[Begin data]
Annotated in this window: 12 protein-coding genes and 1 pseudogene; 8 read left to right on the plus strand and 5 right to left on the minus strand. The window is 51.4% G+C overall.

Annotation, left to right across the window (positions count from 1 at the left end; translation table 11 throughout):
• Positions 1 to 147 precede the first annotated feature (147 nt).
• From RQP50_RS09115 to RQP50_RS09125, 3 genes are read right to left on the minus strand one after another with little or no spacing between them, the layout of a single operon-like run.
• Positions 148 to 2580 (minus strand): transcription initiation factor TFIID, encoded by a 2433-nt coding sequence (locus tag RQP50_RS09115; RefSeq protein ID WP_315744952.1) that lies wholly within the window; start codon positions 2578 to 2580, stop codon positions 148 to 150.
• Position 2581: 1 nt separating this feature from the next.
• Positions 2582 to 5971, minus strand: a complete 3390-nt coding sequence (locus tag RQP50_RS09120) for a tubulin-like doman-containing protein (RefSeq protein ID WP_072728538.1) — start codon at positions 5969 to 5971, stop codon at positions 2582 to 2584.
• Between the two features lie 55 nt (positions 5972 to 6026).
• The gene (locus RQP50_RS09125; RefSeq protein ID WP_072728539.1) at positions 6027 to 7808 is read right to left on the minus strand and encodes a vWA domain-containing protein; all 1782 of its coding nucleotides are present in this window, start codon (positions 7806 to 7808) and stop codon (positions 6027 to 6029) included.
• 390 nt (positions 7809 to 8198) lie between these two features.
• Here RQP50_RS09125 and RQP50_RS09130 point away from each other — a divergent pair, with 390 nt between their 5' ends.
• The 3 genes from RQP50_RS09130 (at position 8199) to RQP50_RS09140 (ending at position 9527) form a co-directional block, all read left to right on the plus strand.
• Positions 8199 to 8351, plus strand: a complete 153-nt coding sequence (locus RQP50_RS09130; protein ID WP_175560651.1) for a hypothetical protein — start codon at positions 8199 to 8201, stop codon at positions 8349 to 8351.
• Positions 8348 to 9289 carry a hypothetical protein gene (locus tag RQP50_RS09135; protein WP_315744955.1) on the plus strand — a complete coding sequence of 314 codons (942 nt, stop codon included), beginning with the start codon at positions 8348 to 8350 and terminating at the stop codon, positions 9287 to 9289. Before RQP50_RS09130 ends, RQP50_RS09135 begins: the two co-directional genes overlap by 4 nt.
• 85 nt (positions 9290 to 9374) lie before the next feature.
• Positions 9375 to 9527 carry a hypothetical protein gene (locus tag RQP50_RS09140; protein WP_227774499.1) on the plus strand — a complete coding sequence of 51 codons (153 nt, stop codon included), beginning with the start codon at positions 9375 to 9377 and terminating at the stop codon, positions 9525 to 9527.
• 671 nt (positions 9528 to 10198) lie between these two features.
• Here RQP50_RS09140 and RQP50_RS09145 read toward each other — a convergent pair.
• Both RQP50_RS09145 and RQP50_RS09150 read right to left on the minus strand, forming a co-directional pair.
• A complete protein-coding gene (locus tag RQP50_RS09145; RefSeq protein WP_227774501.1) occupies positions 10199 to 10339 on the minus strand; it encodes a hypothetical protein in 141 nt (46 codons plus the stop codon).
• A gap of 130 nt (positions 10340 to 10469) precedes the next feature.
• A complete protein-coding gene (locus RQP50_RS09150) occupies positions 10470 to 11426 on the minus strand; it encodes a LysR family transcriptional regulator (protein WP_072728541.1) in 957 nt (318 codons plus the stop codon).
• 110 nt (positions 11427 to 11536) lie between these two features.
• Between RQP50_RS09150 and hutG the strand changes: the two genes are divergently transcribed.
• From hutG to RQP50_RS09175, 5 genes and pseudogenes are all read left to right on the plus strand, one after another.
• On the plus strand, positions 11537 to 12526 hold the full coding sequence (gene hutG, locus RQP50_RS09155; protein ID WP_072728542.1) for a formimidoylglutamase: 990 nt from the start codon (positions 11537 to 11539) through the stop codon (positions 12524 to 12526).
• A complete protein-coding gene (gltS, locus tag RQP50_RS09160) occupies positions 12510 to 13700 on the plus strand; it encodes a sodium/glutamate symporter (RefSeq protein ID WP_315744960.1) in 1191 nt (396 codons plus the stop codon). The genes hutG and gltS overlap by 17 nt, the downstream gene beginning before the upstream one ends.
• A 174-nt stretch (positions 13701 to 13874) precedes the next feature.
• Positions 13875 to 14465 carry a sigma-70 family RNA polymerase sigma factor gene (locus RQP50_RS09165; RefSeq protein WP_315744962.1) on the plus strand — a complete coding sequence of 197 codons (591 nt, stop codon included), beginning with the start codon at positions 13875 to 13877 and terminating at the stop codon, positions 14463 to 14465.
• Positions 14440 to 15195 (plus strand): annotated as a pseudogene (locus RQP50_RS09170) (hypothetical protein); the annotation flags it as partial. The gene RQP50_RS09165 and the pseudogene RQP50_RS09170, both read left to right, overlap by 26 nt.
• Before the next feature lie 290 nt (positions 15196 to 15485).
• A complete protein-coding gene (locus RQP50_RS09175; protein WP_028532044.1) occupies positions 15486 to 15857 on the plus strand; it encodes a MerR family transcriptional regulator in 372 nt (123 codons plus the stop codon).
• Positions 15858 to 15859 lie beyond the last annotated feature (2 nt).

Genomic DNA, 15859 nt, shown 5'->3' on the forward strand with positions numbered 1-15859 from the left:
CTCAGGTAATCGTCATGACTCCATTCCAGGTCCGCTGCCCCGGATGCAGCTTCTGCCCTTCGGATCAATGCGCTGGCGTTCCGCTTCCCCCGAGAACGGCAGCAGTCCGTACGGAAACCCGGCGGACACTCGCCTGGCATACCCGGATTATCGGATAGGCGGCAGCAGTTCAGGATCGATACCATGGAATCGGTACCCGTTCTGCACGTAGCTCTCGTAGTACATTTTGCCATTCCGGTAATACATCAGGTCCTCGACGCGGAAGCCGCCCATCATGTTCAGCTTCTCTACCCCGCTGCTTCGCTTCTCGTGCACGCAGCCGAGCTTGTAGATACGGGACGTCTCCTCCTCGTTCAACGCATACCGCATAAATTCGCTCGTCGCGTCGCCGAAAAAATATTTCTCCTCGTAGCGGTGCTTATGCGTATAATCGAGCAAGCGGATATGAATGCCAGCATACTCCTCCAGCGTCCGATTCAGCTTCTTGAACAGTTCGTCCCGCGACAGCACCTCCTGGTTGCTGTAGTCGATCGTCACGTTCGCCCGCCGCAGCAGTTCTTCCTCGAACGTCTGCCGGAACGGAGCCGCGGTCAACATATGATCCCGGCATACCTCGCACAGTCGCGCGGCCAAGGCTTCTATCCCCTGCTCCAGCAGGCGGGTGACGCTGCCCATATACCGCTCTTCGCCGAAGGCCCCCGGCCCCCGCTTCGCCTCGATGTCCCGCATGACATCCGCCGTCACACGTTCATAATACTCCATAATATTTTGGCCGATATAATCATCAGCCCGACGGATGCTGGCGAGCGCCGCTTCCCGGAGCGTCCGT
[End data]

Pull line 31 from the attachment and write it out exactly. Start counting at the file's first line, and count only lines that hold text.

• Before the next feature lie 290 nt (positions 15196 to 15485).